Musically this year was pretty similar to 2022, with a couple of extra little hilights.
I finished up my first season with the Sine Nomine Renaissance Choir and decided to continue on with a second year. This year there are fewer tenors and the previous section leader defected to bass, so I was enlisted to become the new section leader. Mostly this means I have to take better notes so I can share them with those who weren’t present, but it also confers some small benefits like getting an early peek at upcoming music.
Our Summer Fling Singers 2023 concert, Truth From Above, went well. This program focused on the early works of Ralph Vaughan Williams—at least those that were out of copyright, since we put all our performance up on YouTube. I decided to bring back Gary Cannon, a local RVW expert, for his second round with us, marking the first repeat conductor we’ve had since our inception.
In December, I had the exciting opportunity to witness the premiere performance of one of my choral compositions, an arrangement of Masters In This Hall, by the Vashon Island Chorale. The director of the group put out a call for local northwest composers to submit their Christmas works, so I decided to throw mine onto the pile, and was thrilled that it was selected for the program.
I’m currently wrapping up my 8th and final year on the Greater Seattle Choral Consortium board. It’s been a great experience but I’m definitely kind of burned out and looking forward to working with them exclusively as a freelance web developer. Speaking of which....
This year I got the go-ahead to perform a pretty substantial refresh of the Greater Seattle Choral Consortium website. I created a new home page and freshened up the color scheme and other small behaviors.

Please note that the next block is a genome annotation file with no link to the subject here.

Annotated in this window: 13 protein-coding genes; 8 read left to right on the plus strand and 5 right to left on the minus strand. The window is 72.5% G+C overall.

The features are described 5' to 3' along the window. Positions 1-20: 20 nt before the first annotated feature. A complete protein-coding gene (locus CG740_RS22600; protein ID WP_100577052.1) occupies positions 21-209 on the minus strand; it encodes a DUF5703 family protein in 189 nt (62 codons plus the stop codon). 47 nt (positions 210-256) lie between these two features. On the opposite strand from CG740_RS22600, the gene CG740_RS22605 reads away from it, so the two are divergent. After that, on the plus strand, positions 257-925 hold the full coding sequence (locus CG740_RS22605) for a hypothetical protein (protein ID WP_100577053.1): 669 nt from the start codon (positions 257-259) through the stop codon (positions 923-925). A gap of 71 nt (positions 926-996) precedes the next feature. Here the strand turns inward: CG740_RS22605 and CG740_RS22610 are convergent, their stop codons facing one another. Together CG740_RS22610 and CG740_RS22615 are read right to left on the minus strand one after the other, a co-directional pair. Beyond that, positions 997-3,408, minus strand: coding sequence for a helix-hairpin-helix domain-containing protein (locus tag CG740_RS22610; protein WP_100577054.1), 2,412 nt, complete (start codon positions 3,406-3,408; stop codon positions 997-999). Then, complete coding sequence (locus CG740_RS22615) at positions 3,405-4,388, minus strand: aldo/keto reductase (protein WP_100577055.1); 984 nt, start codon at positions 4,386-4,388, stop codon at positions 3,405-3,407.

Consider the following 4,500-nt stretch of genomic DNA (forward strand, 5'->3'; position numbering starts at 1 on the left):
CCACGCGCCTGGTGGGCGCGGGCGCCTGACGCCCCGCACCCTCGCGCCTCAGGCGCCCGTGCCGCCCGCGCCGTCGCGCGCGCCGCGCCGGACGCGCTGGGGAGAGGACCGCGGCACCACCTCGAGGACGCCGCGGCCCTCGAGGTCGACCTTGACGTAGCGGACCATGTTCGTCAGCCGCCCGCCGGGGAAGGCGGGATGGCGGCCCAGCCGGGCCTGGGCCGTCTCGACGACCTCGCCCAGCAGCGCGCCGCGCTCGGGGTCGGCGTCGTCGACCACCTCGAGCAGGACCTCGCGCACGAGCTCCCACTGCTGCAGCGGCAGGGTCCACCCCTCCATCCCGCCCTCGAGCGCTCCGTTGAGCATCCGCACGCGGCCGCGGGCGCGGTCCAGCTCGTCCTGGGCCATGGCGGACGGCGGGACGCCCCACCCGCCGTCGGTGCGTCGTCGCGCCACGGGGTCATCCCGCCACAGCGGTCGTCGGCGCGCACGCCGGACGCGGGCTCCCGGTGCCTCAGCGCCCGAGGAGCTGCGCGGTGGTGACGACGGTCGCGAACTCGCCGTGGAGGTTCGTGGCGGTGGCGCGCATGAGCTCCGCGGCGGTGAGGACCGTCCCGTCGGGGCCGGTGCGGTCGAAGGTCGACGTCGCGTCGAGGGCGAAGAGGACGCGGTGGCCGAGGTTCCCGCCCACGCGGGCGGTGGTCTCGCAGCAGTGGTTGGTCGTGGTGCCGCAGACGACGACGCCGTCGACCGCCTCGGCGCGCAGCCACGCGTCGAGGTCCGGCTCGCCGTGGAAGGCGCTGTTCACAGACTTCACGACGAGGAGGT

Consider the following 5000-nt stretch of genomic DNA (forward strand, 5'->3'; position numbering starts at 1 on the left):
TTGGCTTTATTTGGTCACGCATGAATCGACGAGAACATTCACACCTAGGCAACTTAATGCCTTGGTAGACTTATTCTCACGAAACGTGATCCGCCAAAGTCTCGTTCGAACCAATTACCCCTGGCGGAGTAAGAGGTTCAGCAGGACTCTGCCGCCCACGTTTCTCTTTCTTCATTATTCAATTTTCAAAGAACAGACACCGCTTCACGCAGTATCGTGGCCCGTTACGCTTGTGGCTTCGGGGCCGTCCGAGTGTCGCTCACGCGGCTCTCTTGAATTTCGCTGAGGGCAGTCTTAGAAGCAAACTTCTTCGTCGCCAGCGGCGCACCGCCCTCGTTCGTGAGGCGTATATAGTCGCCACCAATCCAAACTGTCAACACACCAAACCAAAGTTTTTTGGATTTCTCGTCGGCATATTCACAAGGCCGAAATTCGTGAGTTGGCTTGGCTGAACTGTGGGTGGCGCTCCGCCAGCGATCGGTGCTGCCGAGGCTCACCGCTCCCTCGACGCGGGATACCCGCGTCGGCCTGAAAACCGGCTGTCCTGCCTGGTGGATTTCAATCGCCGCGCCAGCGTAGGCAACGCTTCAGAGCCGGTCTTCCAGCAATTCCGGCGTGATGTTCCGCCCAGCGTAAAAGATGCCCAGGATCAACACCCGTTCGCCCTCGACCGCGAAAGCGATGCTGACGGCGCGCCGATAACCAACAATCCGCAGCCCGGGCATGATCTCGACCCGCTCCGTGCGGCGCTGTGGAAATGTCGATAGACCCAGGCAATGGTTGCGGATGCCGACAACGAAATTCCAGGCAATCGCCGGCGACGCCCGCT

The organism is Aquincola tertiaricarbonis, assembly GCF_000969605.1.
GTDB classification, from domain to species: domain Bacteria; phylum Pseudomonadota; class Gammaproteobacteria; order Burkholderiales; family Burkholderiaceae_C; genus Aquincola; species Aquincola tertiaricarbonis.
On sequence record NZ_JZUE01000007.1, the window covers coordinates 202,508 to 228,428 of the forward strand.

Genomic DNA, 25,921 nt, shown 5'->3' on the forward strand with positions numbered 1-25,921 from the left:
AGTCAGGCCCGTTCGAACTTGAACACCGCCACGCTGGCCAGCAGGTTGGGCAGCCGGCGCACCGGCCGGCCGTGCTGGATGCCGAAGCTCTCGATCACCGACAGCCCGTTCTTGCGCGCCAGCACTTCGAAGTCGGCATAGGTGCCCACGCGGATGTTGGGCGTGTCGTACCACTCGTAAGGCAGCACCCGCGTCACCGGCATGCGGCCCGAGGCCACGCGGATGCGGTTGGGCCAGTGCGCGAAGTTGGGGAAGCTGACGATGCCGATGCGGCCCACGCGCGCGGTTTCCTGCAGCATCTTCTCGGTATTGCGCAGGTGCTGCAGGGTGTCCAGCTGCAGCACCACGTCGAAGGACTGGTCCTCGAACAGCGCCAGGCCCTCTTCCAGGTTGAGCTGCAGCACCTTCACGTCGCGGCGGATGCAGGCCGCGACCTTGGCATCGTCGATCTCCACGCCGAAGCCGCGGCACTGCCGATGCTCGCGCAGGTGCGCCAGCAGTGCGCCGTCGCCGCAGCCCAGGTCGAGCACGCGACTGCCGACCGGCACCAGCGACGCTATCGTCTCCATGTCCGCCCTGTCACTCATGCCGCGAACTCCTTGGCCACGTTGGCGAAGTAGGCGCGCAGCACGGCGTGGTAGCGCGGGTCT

I also finally got to implement my idea for a choral concert Passport Program. The idea is that you are encouraged to check in to choral concerts you attend using your phone, and are entered in a drawing for prizes at the end of the season. The cool thing about this is that thanks to the extensive database we use to hold concert events, I was able to do smart geolocation in the browser to verify your location when checking in.
Outside of GSCC work, I didn’t really do much with postcardware.net this year, apart from disabling the Twitter bot because the new rules meant it no longer made sense. I still need to finish tagging the other half of the postcards, so hopefully I can make some progress on that in 2024.
I continued to add new works to the rehearsaltracks.net site, and now have a few regular paying clients who hire me to prep their music and make it available to their choir members for rehearsal.
Meh, another not-so-great year for my weight this year, up about 10lbs from the end of last year. I also crossed a threshold I really didn’t want to cross, so January resolution is definitely to at least get back under the dotted line in the middle.
I continued my comfort watching of (mostly) sci-fi/fantasy/horror series this year, generally taking in an hour show each night before bed. This year, I managed to watch or complete:
Didn’t manage to read quite as much this year, only finishing 28 books. A few of the books were long and sloggy but I decided to trudge my way through them anyway. Here’s this year’s GoodReads page. And my own summary (asterisks indicate a re-read):